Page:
Three songs later, Beyoncé paused to hear the crowd cheering wildly, assuming that the performance was over, only for “Formation” to rile them up all over again. At the end of the song, Beyoncé stood in the middle of her dancers as they formed the “Venus Symbol,” which is commonly linked with femininity. The audience gave her a standing ovation, and the commentators had nothing to tweet, only claiming that Beyoncé had left them “dead.”  

In the “Professional Category Winners,” David Bowie won “Best Art Direction” for his video for the song “Blackstar. Coldplay won “Best Visual Effects” for “Up and Up”. Finally, “Best Choreography,” “Best Direction,” “Best Cinematography” and “Best Editing,” all went to Beyoncé’s “Formation.”

Jaden Smith and Shamik Moore presented Fifth Harmony with a moonman for their song, “Work,” featuring Ty Dollar $ign for the category, “Best Collaboration.”

Britney Spears and G-Eazy perform “Make Me.” This is Spears’ first VMAs performance since 2007.

Photo by Brian Ach/Wire Image
Britney Spears and G-Eazy perform “Make Me.” This is Spears’ first VMAs performance since 2007.

Kim K took the stage next to introduce Britney Spears’ first VMA performance since 2007. She performed “Make Me” with G-Eazy, dancing in a green leotard and the shadows of hands behind her on a screen.

Gold medal Olympic gymnastics winners took the stage to present Beyoncé with a moonman for her song, “Hold Up” in the category, “Best Female Video.”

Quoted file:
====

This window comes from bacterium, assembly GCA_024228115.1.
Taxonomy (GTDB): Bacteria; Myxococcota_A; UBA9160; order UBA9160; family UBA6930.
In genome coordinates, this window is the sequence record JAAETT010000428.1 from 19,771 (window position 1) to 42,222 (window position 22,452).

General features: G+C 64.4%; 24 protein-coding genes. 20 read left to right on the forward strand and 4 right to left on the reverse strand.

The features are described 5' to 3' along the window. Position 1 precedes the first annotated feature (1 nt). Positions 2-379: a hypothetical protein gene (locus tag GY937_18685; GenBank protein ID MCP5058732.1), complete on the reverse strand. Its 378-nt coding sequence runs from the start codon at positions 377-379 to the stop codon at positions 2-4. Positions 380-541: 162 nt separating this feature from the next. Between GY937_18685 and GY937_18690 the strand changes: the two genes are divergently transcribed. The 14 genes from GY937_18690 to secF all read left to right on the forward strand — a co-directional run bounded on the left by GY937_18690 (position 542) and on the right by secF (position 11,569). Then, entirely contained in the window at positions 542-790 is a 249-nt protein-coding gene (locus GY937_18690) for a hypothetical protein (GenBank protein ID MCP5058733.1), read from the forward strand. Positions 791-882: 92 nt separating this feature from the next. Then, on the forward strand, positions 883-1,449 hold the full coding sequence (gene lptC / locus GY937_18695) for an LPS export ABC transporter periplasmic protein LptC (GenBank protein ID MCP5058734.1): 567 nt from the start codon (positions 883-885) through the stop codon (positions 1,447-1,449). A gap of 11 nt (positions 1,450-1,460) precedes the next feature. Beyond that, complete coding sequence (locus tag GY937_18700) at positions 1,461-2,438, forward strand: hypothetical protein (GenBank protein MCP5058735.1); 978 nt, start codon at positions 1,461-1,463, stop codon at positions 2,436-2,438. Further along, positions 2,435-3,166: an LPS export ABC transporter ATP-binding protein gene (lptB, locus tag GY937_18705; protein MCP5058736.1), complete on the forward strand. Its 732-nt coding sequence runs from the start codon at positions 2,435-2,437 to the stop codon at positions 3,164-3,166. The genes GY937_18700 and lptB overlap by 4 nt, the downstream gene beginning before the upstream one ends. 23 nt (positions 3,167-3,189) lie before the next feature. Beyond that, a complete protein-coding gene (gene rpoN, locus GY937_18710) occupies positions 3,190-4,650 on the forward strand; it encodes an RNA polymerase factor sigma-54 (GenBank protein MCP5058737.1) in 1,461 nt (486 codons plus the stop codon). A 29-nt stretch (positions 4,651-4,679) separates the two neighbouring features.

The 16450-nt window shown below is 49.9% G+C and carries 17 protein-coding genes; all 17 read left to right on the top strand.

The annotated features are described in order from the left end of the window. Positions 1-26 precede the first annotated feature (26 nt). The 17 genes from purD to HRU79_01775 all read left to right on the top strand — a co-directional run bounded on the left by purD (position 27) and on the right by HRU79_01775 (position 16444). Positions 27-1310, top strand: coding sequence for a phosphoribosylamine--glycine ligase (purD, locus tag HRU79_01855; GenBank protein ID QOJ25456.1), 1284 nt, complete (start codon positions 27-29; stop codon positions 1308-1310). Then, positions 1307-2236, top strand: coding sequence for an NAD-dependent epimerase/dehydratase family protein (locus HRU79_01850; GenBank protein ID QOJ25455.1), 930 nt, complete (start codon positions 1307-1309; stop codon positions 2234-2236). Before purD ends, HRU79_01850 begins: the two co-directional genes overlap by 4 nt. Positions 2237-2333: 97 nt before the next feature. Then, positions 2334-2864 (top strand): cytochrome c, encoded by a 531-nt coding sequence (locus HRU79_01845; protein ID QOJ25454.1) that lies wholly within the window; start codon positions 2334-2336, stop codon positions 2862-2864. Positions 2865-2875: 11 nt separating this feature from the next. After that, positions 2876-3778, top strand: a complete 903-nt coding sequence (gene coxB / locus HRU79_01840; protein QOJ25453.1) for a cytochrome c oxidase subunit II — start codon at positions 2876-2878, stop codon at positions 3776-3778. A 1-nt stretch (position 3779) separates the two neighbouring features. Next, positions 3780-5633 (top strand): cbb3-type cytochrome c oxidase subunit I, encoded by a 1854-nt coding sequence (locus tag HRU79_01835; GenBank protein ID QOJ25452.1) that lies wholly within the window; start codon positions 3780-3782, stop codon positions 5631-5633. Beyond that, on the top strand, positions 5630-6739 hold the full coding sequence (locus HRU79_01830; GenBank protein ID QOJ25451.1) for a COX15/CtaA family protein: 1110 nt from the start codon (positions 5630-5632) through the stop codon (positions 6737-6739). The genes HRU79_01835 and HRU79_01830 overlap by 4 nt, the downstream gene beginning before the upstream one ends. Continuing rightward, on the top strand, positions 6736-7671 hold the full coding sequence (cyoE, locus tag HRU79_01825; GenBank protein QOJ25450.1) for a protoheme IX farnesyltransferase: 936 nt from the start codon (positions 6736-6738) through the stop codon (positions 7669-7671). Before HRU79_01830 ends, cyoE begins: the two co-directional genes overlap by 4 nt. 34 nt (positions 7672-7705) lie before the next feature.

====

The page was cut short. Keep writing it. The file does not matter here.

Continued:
Rihanna performed again, this time standing in front of a screen with different colors in a big fur coat. The screen behind her then turned into a lightning bolt, which was where she ended her second-to-last performance.

Fifth Harmony presented pop rock band DNCE with a moonman for “Best New Artist.” Shortly after, Chainsmokers and Halsey performed “Closer.

Rihanna closed up the VMAs with a ballad performance medley, and then was surprised when Drake (finally) showed up, only to present her with the Michael Jackson Video Vanguard Award, a very important award given only to artists who have changed the MTV culture with their work, and gave a speech that professed his love to her.

“She’s someone I’ve been in love with since I was 22-years-old,” Drake said.”She’s one of my best friends in the world. All my adult life I’ve looked up to her even though she’s younger than me. She’s a living, breathing legend in our industry.”

With that, Rihanna received her award, and the VMAs came to a close.

Listen to the musical stylings performed at this year’s VMAs below: